Brooke was just 15 years old when she became the face of the esteemed brand in 1980. She starred in several provocative ads that featured close-up shots of her body and sexual innuendos, including one of her most notable lines, “You know what gets between me and my Calvin’s? Nothing.”
The ads received heaps of backlash and were even banned on several channels after being labeled child pornography by some outraged viewers.
At the time, Brooke — perhaps understandably — defended the entire thing. But as she’s gotten older, she’s grown increasingly vocal in condemning Calvin Klein and the media industry in general for overly sexualizing her.
And now, Brooke is reflecting on the controversial campaign once more, admitting that she thinks she was “naïve” for ignoring just how sexual it was in her brand-new documentary.
“I jumped at the chance because it was acting,” she says in the doc, titled Pretty Baby, which was released on Hulu this week.
“It was just an exercise in memorization, in literary reference — I had to be smart to do it,” she continued, speaking of the ad in which she recited the meaning behind the brand name Calvin Klein.
“There was nothing in me that ever had the idea it was sexual,” she admitted of the ads, before adding, “That’s slightly naïve.”
Interestingly, just days before the documentary was released, Brooke appeared on The Late Show With Stephen Colbert and explained further how she had no idea what all those sexual Calvin Klein innuendos meant.
“I was deemed inappropriate, and [the Calvin ad] was just pornography and how can I talk about something coming between me and my Calvin’s? Like the phrase — that was a phrase I used all the time about my dog... My horse. I was like, nothing comes between me and my dog or me and my mommy,” she said.
“The paparazzi would scream at me and my mother, ‘How could you!’” she recalled. “It just struck me as so ridiculous, the whole thing. They take the one commercial, which is a rhetorical question. I didn’t think anything of it. I didn’t think it had to do with underwear; I didn’t think it was sexual in nature. I would say it about my sister: ‘Nobody can come between me and my sister.’”
“If they had intended on the double entendre, they didn’t explain it to me,” she went on. “If they’d explained it to me, why? Would they have wanted me to say it differently? It didn’t faze me; it didn’t come into my sort of psyche as it being anything overtly sexual, sexualized in any way.”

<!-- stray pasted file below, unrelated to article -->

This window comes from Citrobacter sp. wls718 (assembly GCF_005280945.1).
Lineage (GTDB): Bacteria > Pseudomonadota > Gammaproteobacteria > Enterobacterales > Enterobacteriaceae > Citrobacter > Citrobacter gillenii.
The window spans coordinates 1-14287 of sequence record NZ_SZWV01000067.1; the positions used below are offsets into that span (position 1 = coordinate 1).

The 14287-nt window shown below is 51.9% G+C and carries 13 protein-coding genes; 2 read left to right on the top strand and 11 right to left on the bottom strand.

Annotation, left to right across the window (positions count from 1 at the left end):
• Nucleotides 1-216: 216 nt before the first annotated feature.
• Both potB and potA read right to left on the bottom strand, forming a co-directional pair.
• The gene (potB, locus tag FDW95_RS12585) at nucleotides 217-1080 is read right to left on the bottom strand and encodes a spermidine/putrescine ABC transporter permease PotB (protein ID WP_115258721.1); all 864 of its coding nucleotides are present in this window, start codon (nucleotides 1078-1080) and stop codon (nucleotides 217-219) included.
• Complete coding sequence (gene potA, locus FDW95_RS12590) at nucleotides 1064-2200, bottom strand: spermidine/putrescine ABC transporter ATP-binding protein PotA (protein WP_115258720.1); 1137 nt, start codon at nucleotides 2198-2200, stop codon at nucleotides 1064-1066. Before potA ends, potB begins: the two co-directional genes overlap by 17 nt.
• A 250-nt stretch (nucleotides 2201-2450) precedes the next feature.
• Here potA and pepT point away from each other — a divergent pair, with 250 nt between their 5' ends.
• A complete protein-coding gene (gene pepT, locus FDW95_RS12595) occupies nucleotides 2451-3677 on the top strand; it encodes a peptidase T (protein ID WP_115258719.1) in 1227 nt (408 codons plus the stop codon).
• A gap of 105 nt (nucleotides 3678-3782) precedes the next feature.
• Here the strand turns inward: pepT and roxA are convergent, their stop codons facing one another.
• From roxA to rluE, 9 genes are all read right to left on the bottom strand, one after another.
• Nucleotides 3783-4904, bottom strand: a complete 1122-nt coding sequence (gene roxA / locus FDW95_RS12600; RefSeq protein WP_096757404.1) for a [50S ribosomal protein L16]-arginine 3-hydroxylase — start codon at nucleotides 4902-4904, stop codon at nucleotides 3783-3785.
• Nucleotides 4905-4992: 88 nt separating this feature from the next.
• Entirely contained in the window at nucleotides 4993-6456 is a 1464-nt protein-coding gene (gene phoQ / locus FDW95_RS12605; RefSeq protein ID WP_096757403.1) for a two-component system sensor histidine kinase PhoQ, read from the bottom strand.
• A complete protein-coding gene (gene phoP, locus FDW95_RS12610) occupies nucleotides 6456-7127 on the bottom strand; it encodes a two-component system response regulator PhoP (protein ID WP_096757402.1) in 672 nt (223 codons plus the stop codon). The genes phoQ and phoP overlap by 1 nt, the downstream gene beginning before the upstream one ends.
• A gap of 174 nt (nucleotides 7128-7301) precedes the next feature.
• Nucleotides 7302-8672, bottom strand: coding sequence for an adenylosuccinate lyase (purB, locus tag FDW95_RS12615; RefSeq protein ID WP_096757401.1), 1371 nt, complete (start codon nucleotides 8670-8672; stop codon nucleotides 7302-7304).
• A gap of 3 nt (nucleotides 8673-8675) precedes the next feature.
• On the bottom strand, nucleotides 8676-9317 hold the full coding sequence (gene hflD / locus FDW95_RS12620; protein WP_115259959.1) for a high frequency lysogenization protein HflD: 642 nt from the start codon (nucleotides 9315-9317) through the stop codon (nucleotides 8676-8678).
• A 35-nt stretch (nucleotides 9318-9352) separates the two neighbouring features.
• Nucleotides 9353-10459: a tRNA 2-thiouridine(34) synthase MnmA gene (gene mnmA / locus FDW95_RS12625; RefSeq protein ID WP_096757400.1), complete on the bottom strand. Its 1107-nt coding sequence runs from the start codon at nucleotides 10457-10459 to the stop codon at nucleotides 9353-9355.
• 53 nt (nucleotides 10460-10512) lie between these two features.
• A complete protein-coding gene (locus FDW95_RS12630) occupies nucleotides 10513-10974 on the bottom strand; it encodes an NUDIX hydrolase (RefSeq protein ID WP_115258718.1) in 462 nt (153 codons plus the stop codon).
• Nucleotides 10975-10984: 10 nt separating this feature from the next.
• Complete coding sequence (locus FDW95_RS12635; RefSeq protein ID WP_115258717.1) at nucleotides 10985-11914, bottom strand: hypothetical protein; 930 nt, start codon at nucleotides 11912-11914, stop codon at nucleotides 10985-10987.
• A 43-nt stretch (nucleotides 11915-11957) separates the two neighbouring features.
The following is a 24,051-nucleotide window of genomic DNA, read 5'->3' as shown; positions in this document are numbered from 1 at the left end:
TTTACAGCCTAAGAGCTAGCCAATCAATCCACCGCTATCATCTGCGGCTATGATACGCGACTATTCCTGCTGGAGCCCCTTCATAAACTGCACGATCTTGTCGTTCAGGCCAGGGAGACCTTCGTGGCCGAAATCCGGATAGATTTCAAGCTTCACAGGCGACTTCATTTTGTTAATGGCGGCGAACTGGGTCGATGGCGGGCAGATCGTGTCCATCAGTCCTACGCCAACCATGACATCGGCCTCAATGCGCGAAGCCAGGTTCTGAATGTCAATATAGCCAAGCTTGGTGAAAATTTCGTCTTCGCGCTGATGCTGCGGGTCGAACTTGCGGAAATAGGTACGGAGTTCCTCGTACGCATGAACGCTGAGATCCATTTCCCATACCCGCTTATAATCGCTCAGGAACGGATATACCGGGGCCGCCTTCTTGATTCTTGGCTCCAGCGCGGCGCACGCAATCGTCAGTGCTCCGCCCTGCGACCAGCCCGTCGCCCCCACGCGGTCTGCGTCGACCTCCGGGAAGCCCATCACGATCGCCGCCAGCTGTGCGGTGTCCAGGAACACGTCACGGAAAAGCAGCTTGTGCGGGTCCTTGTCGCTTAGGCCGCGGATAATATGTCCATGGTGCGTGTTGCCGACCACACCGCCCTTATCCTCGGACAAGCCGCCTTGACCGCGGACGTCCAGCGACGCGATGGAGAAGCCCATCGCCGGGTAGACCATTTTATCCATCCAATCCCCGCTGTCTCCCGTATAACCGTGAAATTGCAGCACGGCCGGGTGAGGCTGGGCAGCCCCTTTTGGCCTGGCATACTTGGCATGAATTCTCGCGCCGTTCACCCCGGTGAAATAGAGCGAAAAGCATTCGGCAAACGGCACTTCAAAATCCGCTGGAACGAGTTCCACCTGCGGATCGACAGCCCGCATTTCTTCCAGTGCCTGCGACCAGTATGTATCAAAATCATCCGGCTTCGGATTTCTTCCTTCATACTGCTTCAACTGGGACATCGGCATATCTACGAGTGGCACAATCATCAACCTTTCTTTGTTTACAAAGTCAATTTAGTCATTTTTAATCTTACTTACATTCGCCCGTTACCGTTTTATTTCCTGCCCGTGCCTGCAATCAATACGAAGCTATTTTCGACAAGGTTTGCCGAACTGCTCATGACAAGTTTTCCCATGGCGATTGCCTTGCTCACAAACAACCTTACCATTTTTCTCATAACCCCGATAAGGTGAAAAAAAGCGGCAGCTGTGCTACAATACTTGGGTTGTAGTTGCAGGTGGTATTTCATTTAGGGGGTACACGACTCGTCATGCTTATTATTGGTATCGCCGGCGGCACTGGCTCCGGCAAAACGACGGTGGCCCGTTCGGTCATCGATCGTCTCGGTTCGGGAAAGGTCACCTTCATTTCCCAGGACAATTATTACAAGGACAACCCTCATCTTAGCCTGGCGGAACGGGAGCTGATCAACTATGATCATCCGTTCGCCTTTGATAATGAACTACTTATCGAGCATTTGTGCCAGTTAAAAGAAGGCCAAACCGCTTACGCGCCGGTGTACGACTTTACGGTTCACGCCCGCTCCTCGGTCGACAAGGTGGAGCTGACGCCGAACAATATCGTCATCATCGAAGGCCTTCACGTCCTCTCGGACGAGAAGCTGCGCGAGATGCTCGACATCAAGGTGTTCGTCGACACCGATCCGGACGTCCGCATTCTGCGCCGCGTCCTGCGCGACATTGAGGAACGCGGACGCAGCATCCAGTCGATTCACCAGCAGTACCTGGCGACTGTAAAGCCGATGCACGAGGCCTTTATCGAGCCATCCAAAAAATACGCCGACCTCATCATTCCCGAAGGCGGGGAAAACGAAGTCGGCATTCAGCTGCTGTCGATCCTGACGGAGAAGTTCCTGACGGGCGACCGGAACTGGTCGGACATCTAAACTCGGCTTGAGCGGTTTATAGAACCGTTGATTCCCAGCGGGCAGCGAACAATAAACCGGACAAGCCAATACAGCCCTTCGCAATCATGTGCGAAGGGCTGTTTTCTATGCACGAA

Shortly after the ads first aired and sparked outrage in the ’80s, Brooke was interviewed by Barbara Walters — something that only fueled even more controversy due to how inappropriate the featured questions were.
Brooke, who was still just 15 at the time, was asked about her sexual history and her body in the now-infamous interview, something that she later ended up speaking out against. “It's practically criminal. It's not journalism,” she said during a 2021 appearance on Dax Shepard's Armchair Expert podcast.
Elsewhere in her new documentary, Brooke reflected on being sexualized in movie roles prior to the infamous Calvin Klein campaign, such as Pretty Baby (1978) and Blue Lagoon (1980).
Brooke was just 11 when she starred in the seriously controversial film Pretty Baby. She portrayed a 12-year-old girl being raised in a brothel, who eventually finds herself involved in child sex trafficking.
In the movie, Brooke had to kiss her costar Keith Carradine, who was in his late 20s at the time. Reflecting on the role now, Brooke said that she’d “wanted to make everybody happy” with her performance.
“I was there to say these lines [and] to do it without any education about how to do it,” she said.
Similarly, Brooke was 14 when she shot Blue Lagoon — another seriously controversial film that saw her nude with just her hair covering her breasts throughout most of the scenes. Her costar and on-screen love interest, Christopher Atkins, was 18 at the time.
“I didn't feel uncomfortable, nor did I feel embarrassed,” Brooke said in the documentary of these controversial roles, before adding that she “learned to compartmentalize” early on as “a survival technique.”